Completion of the genomic map of chronic lymphatic leukemia, with Aragonese participation | Aragon

An international team of researchers, with the participation of Aragonese scientist Elías Campo, has completed the map of genetic changes in chronic lymphatic leukemia (CLL), the most common in the Western world. This tool will provide a better understanding of the disease and may lead to more accurate prognoses for patients, better diagnoses and the development of new treatments.

“The goal of this study was to provide a virtually complete catalog of all genomic alterations that cause CLL and its molecular subtypes. It was an immense effort by a large international team that analyzed the genome of more than 1,000 patients using new bioinformatics tools for more than 4 years,” remarked the co-lead author of the study and head of the Molecular Pathology of Lymphoid Neoplasms Group at IDIBAPS, Elías Campo de Huesca.

Photograph by scientist Elías Campo. / European Press

The study, published this Thursday in the journal Nature Genetics, analyzed the genome of more than 1,000 patientsand was coordinated by researchers from IDIBAPS-Hospital Clínic, University of Barcelona, ​​University of Oviedo, Cancer Network Biomedical Research Center (Ciberonc), Dana-Farber Cancer Institute and MIT Broad Institute and Harvard University (USA) and the University of Ulm (Germany).

Chronic lymphatic leukemia (CLL) is a type of blood cancer and is the most common type of leukemia in the Western world, with a incidence around 5 cases per 100,000 inhabitants per year.

It is characterized by an increase in the number of B lymphocytes, a type of white blood cells, which can be detected incidentally during routine blood tests. In some cases it can be slow growing and have a good prognosis, while in others it can be fast and aggressive.

Knowledge of the molecular alterations at the origin of this very different evolution could make it possible to know the prognosis at an early stage. Previous studies have provided fragments of a CLL map, each focused on particular types of patients or with limited data.

Analysis of more than 1,140 patients

To build the map, the researchers analyzed variations in the genetic sequences, gene expression patterns and chemical modifications of DNA (genomic, transcriptomic and epigenomic data) of 1,148 patients.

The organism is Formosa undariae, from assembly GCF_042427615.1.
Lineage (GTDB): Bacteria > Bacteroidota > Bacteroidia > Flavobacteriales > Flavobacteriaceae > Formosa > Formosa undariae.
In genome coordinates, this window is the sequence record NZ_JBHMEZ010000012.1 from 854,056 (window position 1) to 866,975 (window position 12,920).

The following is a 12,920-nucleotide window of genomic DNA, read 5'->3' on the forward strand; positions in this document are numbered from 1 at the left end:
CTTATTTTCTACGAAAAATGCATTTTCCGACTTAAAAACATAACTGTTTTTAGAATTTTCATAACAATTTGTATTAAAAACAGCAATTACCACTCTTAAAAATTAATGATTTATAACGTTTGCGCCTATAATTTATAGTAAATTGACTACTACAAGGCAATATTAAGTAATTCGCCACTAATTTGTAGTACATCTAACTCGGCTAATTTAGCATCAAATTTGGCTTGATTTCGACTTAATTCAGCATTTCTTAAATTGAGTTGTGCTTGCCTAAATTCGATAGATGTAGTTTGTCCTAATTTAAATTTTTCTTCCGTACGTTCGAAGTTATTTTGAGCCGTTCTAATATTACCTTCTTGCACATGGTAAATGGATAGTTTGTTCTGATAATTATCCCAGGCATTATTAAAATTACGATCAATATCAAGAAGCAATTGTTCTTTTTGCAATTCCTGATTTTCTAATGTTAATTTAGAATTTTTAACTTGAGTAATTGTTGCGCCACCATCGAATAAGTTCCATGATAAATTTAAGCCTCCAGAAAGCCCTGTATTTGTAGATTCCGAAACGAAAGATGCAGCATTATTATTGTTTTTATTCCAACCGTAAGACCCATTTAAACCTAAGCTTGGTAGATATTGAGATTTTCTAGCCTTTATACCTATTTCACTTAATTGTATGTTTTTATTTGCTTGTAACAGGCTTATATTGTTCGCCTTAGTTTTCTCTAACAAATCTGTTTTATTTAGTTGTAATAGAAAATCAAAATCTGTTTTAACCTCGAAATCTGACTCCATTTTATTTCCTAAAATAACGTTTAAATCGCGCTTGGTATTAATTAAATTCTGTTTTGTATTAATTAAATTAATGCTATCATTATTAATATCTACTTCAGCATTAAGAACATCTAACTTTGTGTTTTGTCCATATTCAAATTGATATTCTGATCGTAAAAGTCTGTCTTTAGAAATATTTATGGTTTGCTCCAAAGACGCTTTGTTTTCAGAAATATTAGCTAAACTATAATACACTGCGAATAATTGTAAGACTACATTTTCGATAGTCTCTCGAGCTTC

The study identified 202 genes (including 109 new ones) which, when mutated, can lead to disease onset and progression. JThe characterization of the subtypes of this leukaemia, which differ in their genomic characteristics and their clinical evolution, has also been perfected.

“Beyond genetic sequences, the expression patterns of certain genes allowed us to subcategorize the disease, which provides very valuable prognostic information”detailed the co-lead author of the study and researcher at the University Institute of Oncology of the University of Oviedo and Ciberonc, Xose S. Puente.

Patients’ clinical outcomes were associated with the genomic, transcriptomic and epigenomic characteristics of their tumor, as well as integration of this data can predict a patient’s likelihood of having very indolent disease for many years, of experiencing remission after treatment, or of the likelihood that their leukemia will be more aggressive and require new treatments.

The results of this study could have an important impact on clinical practice.since “the new map will make it possible to compare the genomic characteristics of the new patients with the data of patients with similar genetic profiles and to know their evolution and their response to the treatment”, added the co-lead author of the study and leader of the group of biomedical epigenomics IDIBAPS, Iñaki Martín-Subero.

One of the goals of the study is for this information to be used by the scientific community to advance the treatment of this disease.. To do this, the map identified in this study has been transformed into an interactive web portal so that researchers around the world can use it as a resource in their research and advance their understanding of the causes and characteristics of the different subtypes of LLC.

“The new LLC card allows us to move towards precision medicine in this disease, because it can help us to adapt more precisely the prognosis and the treatment of a new patient according to his particular molecular characteristics”, concluded the Aragonese Elías Campo.

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